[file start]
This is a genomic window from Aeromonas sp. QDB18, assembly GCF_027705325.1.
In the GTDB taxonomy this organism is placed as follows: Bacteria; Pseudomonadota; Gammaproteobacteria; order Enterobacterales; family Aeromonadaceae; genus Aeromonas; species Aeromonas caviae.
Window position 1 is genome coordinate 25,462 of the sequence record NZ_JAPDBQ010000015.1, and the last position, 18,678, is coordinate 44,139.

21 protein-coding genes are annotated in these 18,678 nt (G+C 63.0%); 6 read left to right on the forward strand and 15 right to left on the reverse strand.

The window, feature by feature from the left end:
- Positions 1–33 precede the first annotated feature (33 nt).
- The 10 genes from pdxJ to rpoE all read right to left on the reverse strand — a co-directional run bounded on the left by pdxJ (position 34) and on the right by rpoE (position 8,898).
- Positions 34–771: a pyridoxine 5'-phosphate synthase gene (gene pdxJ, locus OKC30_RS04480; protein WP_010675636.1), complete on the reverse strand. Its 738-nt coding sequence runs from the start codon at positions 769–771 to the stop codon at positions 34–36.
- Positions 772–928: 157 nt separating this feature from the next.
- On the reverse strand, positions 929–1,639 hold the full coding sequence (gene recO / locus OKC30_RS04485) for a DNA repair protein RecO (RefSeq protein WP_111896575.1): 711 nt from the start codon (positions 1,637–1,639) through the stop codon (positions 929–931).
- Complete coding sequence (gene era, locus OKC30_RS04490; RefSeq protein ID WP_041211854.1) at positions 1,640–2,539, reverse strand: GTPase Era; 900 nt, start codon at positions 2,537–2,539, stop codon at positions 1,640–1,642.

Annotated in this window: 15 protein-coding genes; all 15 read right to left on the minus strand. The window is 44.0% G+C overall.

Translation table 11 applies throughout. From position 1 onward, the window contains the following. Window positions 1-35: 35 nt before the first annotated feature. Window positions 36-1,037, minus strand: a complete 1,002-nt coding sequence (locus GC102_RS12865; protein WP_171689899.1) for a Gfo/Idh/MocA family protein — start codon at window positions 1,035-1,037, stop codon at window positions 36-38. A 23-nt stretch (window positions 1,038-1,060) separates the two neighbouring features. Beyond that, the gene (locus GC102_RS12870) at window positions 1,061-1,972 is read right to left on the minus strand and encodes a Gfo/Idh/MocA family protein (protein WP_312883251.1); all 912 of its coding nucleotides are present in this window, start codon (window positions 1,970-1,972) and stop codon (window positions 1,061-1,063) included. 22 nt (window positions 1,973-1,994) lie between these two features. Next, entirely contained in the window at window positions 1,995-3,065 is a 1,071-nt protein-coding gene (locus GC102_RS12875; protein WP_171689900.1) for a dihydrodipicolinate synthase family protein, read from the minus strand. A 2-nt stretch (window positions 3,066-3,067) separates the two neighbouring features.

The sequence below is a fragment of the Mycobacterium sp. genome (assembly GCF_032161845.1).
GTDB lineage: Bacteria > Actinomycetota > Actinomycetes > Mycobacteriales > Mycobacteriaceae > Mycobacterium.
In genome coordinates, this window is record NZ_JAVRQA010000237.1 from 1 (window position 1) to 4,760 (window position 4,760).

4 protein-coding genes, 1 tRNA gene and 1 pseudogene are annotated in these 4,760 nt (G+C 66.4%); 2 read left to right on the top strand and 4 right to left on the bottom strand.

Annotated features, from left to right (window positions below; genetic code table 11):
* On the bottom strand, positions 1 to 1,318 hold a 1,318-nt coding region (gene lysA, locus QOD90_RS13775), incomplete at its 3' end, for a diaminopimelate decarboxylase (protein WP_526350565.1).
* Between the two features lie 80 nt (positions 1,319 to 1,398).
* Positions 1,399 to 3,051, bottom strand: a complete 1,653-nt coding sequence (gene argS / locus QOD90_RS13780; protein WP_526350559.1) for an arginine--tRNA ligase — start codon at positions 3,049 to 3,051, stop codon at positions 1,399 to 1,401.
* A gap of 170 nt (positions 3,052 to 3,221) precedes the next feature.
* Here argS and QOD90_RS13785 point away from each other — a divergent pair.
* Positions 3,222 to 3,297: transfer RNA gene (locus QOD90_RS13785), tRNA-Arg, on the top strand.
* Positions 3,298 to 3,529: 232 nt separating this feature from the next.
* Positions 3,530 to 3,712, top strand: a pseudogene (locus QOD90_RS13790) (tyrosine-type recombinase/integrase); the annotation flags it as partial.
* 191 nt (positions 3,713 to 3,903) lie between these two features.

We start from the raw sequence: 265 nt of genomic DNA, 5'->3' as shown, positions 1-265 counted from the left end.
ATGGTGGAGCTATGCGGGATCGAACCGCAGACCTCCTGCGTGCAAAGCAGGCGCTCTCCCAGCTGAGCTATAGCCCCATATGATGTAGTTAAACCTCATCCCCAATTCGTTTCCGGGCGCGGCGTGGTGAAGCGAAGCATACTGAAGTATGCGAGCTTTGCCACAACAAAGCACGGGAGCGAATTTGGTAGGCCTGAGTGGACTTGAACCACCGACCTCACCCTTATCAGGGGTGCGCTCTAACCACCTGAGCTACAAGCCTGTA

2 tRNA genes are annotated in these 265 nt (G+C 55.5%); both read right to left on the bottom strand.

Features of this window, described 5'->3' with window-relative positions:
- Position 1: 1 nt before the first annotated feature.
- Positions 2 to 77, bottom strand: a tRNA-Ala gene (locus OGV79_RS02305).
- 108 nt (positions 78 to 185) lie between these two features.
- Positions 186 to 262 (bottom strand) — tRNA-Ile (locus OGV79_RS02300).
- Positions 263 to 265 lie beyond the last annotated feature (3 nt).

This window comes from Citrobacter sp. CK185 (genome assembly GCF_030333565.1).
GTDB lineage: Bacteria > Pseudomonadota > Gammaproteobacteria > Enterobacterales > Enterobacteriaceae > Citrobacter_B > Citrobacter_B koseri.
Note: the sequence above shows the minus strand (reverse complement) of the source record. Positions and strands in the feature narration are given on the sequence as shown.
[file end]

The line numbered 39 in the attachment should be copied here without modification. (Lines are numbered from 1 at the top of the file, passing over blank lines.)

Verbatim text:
Note: the sequence above shows the minus strand (reverse complement) of the source record. Positions and strands in the feature narration are given on the sequence as shown.